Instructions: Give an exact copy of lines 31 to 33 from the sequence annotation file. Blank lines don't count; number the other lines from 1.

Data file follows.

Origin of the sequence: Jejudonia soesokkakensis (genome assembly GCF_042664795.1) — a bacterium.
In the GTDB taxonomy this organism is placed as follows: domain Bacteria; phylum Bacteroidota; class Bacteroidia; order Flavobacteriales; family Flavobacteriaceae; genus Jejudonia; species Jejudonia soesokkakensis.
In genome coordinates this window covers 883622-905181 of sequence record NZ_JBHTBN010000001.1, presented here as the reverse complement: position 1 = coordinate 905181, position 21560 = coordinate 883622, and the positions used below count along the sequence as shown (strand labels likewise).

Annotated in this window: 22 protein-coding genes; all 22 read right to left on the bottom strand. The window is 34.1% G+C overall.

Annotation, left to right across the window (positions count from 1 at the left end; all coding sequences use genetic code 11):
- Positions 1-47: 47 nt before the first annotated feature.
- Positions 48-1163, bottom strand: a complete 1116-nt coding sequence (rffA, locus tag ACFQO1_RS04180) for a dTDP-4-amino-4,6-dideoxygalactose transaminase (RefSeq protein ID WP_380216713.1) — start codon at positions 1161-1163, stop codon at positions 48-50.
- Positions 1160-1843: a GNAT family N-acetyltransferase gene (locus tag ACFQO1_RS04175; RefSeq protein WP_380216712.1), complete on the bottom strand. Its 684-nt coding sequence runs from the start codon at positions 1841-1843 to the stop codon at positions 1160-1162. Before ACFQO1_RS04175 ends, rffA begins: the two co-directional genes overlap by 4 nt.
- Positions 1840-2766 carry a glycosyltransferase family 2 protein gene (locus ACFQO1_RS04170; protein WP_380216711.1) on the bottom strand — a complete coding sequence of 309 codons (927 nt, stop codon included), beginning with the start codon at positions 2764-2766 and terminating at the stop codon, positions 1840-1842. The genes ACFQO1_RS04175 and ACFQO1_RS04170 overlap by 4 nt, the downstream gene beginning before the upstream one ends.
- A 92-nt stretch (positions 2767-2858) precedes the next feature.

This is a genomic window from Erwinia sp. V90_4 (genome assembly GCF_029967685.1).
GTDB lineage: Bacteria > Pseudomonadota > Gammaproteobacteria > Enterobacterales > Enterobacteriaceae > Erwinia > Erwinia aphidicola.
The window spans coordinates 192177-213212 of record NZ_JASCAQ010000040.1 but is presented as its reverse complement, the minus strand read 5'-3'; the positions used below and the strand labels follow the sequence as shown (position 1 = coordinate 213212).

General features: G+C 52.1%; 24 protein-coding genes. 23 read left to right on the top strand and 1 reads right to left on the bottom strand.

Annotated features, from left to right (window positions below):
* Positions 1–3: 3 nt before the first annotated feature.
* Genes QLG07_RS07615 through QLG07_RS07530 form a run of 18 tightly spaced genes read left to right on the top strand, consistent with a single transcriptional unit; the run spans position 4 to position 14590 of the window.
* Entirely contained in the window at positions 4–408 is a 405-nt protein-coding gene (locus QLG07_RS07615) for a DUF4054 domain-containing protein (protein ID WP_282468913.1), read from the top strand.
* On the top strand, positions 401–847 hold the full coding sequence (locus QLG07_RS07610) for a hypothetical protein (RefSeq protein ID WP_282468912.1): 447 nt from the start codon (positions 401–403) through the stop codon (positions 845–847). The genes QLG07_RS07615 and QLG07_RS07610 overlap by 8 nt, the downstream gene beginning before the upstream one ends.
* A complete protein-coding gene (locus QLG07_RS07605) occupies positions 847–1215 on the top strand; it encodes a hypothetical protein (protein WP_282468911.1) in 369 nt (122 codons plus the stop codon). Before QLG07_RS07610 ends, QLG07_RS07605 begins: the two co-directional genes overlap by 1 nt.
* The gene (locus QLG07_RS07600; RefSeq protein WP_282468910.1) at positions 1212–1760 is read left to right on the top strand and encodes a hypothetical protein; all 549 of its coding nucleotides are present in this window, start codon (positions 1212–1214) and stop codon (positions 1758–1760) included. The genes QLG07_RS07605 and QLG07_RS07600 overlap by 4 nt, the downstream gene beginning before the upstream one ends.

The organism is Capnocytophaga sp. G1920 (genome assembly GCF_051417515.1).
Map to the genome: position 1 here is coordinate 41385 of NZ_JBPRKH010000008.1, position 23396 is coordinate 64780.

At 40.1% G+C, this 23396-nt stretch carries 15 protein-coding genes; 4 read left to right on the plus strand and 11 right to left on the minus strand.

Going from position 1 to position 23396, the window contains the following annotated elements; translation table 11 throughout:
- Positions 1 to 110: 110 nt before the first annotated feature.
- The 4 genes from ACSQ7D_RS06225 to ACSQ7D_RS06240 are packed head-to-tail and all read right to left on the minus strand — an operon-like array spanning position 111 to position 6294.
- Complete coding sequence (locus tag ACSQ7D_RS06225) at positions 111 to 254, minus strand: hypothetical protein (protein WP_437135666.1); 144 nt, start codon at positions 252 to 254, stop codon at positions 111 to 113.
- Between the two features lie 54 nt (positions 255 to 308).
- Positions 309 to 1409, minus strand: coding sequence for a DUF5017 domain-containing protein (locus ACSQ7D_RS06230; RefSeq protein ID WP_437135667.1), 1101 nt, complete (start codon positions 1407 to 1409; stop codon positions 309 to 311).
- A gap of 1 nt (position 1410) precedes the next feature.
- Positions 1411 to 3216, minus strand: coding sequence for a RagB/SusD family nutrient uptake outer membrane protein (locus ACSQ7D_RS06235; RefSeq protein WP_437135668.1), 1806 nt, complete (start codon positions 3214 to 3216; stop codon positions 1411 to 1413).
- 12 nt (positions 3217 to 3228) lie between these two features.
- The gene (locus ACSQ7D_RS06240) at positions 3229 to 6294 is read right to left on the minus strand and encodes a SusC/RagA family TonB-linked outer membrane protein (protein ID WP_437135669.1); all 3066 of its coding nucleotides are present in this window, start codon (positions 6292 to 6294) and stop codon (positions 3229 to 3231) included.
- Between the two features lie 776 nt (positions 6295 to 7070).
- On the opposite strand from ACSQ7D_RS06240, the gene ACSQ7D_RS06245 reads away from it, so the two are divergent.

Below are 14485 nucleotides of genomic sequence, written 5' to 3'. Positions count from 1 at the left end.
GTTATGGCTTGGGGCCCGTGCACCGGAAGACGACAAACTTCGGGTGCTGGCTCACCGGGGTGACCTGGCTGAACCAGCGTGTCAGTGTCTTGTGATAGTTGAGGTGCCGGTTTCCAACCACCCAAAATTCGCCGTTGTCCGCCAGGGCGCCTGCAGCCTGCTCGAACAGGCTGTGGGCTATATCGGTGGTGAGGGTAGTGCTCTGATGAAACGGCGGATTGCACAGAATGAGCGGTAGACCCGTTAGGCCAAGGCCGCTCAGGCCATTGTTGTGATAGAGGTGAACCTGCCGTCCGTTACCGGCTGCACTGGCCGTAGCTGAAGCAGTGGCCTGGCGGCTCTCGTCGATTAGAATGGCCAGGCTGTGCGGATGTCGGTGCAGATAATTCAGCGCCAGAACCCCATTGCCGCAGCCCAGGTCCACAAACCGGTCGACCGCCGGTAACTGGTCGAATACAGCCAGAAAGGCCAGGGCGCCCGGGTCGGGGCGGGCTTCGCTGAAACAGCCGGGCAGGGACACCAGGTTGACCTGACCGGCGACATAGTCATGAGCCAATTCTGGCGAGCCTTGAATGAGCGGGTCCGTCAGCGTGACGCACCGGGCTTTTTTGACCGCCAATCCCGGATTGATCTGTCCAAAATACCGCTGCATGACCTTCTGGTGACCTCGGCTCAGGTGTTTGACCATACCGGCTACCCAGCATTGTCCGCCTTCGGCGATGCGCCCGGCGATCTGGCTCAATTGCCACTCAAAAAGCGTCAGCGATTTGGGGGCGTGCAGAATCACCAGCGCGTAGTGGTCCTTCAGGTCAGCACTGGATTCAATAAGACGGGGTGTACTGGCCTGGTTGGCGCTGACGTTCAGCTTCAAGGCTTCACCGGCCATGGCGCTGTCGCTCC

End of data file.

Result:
- A gap of 1 nt (position 1410) precedes the next feature.
- Positions 1411 to 3216, minus strand: coding sequence for a RagB/SusD family nutrient uptake outer membrane protein (locus ACSQ7D_RS06235; RefSeq protein WP_437135668.1), 1806 nt, complete (start codon positions 3214 to 3216; stop codon positions 1411 to 1413).
- 12 nt (positions 3217 to 3228) lie between these two features.